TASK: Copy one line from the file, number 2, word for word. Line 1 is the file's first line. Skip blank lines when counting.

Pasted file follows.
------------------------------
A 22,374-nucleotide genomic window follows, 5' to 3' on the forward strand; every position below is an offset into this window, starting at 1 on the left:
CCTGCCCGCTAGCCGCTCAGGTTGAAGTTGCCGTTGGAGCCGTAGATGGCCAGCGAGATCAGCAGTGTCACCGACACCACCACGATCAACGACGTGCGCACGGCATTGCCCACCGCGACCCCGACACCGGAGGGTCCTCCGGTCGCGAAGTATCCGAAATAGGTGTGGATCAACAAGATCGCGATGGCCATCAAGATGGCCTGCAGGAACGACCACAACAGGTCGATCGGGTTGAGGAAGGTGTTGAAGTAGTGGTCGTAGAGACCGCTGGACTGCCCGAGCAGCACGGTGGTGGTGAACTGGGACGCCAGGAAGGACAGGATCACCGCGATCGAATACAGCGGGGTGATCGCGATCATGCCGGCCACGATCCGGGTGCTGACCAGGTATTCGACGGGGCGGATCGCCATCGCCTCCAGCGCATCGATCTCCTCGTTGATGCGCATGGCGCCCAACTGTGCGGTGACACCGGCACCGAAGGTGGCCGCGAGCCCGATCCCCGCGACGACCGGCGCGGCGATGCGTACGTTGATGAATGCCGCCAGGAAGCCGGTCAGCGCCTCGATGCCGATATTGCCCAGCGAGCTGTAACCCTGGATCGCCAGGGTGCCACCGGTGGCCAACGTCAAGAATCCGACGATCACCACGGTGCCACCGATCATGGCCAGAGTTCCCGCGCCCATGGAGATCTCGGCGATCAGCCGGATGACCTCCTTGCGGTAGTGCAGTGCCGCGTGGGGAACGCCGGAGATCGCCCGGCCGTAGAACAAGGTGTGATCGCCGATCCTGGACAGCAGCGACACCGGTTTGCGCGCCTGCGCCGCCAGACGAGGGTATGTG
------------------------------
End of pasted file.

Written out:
CCTGCCCGCTAGCCGCTCAGGTTGAAGTTGCCGTTGGAGCCGTAGATGGCCAGCGAGATCAGCAGTGTCACCGACACCACCACGATCAACGACGTGCGCACGGCATTGCCCACCGCGACCCCGACACCGGAGGGTCCTCCGGTCGCGAAGTATCCGAAATAGGTGTGGATCAACAAGATCGCGATGGCCATCAAGATGGCCTGCAGGAACGACCACAACAGGTCGATCGGGTTGAGGAAGGTGTTGAAGTAGTGGTCGTAGAGACCGCTGGACTGCCCGAGCAGCACGGTGGTGGTGAACTGGGACGCCAGGAAGGACAGGATCACCGCGATCGAATACAGCGGGGTGATCGCGATCATGCCGGCCACGATCCGGGTGCTGACCAGGTATTCGACGGGGCGGATCGCCATCGCCTCCAGCGCATCGATCTCCTCGTTGATGCGCATGGCGCCCAACTGTGCGGTGACACCGGCACCGAAGGTGGCCGCGAGCCCGATCCCCGCGACGACCGGCGCGGCGATGCGTACGTTGATGAATGCCGCCAGGAAGCCGGTCAGCGCCTCGATGCCGATATTGCCCAGCGAGCTGTAACCCTGGATCGCCAGGGTGCCACCGGTGGCCAACGTCAAGAATCCGACGATCACCACGGTGCCACCGATCATGGCCAGAGTTCCCGCGCCCATGGAGATCTCGGCGATCAGCCGGATGACCTCCTTGCGGTAGTGCAGTGCCGCGTGGGGAACGCCGGAGATCGCCCGGCCGTAGAACAAGGTGTGATCGCCGATCCTGGACAGCAGCGACACCGGTTTGCGCGCCTGCGCCGCCAGACGAGGGTATGTG